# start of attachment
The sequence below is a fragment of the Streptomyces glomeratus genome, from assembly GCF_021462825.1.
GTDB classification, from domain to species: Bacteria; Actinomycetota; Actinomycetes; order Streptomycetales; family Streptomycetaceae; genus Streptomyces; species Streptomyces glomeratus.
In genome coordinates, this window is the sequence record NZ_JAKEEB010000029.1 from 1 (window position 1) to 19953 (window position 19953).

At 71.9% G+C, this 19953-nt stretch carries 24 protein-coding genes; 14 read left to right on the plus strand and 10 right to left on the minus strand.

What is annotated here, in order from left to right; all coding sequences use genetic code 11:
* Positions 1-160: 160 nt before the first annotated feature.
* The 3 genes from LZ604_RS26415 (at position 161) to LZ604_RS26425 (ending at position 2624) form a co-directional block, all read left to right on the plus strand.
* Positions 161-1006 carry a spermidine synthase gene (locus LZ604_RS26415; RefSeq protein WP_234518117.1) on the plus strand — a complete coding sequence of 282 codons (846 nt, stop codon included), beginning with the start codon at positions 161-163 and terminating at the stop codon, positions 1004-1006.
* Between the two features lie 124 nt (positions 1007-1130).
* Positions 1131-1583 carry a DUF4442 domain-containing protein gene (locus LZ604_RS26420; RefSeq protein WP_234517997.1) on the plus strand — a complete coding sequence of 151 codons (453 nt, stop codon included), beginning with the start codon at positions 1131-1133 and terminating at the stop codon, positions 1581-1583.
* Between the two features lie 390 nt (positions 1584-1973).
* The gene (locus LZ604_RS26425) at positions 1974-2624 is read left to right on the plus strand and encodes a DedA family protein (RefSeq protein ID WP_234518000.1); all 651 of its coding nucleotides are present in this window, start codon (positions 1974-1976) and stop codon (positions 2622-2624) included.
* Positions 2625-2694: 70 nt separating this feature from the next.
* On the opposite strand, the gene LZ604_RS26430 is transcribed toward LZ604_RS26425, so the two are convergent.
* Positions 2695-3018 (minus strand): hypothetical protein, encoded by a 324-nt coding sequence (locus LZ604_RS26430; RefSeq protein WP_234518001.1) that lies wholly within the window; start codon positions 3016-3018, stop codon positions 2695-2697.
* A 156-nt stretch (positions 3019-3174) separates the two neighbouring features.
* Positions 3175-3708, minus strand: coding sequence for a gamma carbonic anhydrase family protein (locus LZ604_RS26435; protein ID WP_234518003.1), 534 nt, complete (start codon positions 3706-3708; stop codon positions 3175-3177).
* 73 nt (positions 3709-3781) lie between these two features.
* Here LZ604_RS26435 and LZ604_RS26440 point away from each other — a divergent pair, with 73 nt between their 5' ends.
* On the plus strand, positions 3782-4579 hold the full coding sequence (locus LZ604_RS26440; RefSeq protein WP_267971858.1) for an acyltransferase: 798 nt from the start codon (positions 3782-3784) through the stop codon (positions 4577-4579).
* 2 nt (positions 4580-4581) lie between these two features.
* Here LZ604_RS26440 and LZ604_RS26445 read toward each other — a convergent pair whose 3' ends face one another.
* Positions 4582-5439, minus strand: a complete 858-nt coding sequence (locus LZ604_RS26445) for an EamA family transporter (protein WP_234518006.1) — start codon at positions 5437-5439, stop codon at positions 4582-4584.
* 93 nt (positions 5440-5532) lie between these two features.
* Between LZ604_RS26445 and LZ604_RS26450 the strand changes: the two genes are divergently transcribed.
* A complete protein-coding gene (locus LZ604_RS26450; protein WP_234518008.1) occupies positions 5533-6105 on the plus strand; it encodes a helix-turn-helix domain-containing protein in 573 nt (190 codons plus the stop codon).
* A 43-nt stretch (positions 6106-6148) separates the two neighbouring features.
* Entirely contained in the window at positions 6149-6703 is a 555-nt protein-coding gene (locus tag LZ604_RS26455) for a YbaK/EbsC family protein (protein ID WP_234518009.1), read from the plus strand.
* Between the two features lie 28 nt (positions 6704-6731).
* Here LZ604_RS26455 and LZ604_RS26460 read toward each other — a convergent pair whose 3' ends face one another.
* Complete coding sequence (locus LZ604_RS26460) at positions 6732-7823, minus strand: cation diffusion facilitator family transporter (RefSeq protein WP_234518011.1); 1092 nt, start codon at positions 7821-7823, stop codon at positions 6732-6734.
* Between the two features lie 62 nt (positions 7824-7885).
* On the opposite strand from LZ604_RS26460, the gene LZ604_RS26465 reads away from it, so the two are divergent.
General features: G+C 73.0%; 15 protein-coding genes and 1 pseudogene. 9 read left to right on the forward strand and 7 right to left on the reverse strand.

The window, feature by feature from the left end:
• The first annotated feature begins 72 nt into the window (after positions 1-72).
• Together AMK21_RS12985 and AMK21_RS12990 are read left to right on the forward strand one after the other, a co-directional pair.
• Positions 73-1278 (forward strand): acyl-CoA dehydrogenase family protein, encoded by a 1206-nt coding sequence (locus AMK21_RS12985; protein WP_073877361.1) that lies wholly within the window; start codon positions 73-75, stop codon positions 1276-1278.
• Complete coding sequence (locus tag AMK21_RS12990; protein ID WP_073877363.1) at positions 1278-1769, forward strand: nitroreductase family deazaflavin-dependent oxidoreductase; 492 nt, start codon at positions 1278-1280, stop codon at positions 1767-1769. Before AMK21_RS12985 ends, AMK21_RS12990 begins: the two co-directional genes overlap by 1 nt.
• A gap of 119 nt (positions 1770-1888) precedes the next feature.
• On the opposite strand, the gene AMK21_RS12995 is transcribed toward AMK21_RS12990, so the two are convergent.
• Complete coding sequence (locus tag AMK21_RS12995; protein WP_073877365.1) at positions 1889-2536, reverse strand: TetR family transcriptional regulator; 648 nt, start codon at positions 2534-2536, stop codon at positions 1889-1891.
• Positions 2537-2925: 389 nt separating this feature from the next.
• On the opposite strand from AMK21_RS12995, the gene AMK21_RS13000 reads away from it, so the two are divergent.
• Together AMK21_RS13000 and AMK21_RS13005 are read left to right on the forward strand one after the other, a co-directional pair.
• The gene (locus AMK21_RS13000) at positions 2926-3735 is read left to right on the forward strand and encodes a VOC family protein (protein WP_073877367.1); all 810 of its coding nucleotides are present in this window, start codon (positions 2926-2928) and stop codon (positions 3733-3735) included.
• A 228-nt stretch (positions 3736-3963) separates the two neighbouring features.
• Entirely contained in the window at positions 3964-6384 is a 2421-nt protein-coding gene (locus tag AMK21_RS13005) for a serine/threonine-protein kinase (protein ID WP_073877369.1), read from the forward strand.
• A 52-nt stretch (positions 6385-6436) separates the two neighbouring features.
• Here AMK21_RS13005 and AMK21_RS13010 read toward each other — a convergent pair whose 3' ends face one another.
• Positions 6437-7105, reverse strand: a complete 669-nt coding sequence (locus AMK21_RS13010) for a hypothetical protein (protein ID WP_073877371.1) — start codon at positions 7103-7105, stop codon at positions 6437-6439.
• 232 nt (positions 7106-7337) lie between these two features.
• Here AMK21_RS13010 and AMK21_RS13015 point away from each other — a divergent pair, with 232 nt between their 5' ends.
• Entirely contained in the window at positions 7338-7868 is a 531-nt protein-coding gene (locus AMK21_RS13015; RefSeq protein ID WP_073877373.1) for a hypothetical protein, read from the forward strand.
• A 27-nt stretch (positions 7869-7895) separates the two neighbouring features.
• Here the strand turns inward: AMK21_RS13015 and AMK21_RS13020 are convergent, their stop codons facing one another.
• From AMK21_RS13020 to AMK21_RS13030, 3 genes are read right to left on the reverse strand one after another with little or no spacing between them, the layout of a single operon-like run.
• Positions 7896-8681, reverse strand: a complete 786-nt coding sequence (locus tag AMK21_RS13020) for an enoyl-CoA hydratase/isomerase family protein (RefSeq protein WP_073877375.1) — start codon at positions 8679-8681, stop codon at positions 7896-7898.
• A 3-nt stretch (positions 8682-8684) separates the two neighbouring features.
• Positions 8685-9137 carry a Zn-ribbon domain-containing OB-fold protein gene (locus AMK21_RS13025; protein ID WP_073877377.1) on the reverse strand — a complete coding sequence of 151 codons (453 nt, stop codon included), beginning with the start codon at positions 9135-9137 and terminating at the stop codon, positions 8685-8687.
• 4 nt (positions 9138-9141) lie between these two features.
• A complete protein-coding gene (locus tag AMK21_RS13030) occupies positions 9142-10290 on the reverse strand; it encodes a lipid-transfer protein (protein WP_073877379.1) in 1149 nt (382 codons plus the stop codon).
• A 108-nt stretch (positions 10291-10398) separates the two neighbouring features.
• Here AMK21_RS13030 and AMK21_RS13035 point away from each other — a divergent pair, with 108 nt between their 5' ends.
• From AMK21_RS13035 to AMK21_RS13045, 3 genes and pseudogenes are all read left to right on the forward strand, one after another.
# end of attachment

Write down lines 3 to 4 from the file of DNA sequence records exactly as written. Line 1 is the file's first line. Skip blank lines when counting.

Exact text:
In genome coordinates, this window is the sequence record NZ_JAKEEB010000029.1 from 1 (window position 1) to 19953 (window position 19953).

At 71.9% G+C, this 19953-nt stretch carries 24 protein-coding genes; 14 read left to right on the plus strand and 10 right to left on the minus strand.